10. by   kids
    Just a question...because of the high risks of adverse reaction and the need for close monitoring ie: daily weights, I&O etc...how can hospitials justify doing chemo in free standing out patient infusion centers?


    (and an anecdotal comment: my Mom has received cisplatin, VP-16, carboplatin & taxol and never a bit of nausea, refused the antiemetics as premed even due to their causing confusion and falls...she stays at right around 1400 kcals & cc of fluids daily)
    Last edit by kids on Feb 2, '03
  11. by   caroladybelle
    Chemo really should be given only by chemo educated nurses- there is no "official" certification generally available. The ONS has a 2 day chemo and biotherapy provider course, but it DOES NOT "CERTIFY" people to give chemo - to be certified, one should be observed clinically administering various forms of chemo via different routes, something done generally by your facility on an individual basis, after taking courses on chemo.

    In addition, chemo patients should be cared for by oncology nurses aware of the complications/emergencies posed by cancer and its treatment - much the same as L&D nurses caring for delivering patients. Unfortunately, many hospitals feel a nurse is a nurse is a nurse is a nurse, and have any nurse give chemo - a practice that endangers the nurse as much or more than the patient. I know any number of ER/L&D nurses that have given Methatrexate, without using chemo precautions as they were unaware that it is chemo. I have also had nurses try to turf ganglicyclovir patients to Onco - ganglicyclovir requires chemo type precautions though it is not chemo, it is an antiviral. My big worry with chemo patients on other floors is that immunosuppression will occur 7 to 14 days after the chemo, and the subtle signs (any temp greater than 100.4 is considered dangerous) will be unnoticed, or mouthcare (must be done with alcohol free products - at least 5 times a day) will be missed, or output that is adequate for med-surg patients but not for a cisplatin patient, will not be cause for concern, especially as busy and frequently understaffed as medsurg is (been there- done that- should have a t-shirt to prove it)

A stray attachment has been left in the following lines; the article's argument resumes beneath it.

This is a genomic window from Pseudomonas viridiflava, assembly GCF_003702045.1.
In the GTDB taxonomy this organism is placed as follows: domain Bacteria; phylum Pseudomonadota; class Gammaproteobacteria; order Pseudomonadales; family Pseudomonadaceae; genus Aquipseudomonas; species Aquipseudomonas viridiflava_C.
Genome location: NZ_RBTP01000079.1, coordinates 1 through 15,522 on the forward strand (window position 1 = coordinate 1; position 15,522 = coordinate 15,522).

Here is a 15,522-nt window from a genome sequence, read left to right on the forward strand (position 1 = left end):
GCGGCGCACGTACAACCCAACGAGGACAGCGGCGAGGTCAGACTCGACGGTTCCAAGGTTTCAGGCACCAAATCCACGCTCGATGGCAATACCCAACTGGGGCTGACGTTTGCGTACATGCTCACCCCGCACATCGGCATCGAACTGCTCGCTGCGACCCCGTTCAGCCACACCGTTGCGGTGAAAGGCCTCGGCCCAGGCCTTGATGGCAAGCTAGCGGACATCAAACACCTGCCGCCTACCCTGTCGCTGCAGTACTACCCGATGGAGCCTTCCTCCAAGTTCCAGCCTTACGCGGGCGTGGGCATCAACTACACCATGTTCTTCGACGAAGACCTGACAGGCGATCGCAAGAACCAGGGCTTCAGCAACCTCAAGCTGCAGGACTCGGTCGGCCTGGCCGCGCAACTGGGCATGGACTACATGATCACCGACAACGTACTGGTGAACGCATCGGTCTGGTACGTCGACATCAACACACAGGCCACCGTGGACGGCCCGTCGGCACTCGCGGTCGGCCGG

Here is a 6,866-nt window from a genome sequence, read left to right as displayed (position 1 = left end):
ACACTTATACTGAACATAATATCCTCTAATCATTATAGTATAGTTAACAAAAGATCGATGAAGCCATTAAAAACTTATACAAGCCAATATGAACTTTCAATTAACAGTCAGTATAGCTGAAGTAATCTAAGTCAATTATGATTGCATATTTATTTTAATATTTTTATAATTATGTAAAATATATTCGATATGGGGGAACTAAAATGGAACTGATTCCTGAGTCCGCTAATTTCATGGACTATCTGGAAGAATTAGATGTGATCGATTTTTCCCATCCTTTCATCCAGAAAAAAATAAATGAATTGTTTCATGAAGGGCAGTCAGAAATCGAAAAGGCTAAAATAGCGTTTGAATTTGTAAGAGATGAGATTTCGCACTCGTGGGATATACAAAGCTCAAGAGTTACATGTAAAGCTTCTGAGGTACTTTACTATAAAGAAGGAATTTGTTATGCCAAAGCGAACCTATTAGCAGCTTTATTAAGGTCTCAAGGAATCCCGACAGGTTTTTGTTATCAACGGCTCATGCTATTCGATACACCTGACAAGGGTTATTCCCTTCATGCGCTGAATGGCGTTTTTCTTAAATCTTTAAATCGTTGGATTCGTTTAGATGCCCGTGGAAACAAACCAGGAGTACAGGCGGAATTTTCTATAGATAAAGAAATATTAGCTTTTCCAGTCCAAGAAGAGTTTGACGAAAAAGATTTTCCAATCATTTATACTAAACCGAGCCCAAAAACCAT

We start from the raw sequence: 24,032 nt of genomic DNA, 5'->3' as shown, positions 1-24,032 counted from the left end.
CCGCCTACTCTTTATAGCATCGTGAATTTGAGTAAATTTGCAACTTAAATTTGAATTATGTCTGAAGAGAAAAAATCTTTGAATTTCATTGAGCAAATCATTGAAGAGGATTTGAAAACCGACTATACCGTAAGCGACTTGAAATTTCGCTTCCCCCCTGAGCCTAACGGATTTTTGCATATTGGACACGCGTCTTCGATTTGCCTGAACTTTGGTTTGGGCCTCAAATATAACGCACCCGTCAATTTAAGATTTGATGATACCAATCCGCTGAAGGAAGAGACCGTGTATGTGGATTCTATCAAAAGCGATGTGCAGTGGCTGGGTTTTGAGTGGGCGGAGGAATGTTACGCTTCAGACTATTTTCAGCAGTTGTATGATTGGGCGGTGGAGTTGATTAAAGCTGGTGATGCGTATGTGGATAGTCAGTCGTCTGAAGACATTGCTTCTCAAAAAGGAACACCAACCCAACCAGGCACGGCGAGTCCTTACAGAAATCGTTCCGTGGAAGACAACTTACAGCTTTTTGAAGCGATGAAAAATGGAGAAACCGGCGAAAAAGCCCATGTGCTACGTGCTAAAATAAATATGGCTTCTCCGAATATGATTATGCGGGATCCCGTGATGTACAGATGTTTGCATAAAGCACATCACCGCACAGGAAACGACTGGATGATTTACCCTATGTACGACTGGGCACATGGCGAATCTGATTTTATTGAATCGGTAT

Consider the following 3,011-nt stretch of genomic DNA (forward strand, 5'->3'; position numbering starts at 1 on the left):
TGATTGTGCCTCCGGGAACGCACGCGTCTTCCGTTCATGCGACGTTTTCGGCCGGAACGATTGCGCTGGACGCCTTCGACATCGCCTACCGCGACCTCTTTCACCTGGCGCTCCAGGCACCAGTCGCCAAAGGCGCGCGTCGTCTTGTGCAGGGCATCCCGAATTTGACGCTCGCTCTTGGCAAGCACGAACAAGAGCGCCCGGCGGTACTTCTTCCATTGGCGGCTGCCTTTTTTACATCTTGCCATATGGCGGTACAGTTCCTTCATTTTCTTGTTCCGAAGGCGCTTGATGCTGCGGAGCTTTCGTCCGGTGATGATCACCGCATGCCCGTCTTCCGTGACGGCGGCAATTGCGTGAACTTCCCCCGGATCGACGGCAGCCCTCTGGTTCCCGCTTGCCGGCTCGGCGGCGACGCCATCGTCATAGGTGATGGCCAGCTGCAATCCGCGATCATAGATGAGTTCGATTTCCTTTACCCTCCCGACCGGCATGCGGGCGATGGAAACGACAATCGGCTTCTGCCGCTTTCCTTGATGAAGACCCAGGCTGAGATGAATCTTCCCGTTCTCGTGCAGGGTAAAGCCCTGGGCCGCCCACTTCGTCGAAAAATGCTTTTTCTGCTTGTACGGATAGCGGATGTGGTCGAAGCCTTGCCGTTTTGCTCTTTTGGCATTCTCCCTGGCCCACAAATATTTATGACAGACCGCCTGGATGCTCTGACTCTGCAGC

As far as free-standing OP centers, there are many chemos that can be given very easily in the OP setting, if it has appropriate staffing and equipment. Colon ca patients come in, get a small heplock placed, get 5-FU pushed over a few minutes, get Leukovorin pushed over a few minutes, line gets DC'd and they are out of there. They do this in the early morning five days in a row and then they are off for a few weeks. This allows them a great deal of freedom to live their lives to the fullest, and with that form of chemo, it is entirely appropriate and quite safe. As long as the nurses are chemo savvy, and there is adequate patient teaching and precautions taken, it should be safe.

    However, if we are talking a one MD, one or two nurse office - the idea of major chemos in office gets a bit scarier. In such a situation, a reaction can be difficult to manage.
    Last edit by caroladybelle on Feb 2, '03
  12. by   canoehead
    I'm glad to hear someone in the know agrees that nurses should have special education to give chemo. Part of the reason I left a job a few years back was that they wanted me to give chemo, without education, or having ever dealt with it before. I felt that I knew so little that I didn't know what I didn't know. (if that makes sense). The NM was very upset, asking me why I had a problem, after all "it's just a drug- you look it up and follow the guidelines". I didn't have a counter argument, just a feeling that I was moving into risky territory, and needed something more formal.
  13. by   emily_mom
    Any nurse at our hospital has to be certified before hanging chemo. I want to eventually be trained but wouldn't touch it with a ten foot pole without education.

    Kristy
  14. by   onco gal
    I am an Oncology Certified Nurse (OCN). This requires a minimum of 1000 hrs logged in Oncology nursing and at least 10 CEU credits to APPLY sit for the certification test by the Oncology Nursing Society. You have to pass the test to earn the certification and title.There is definitely such a thing as being certified.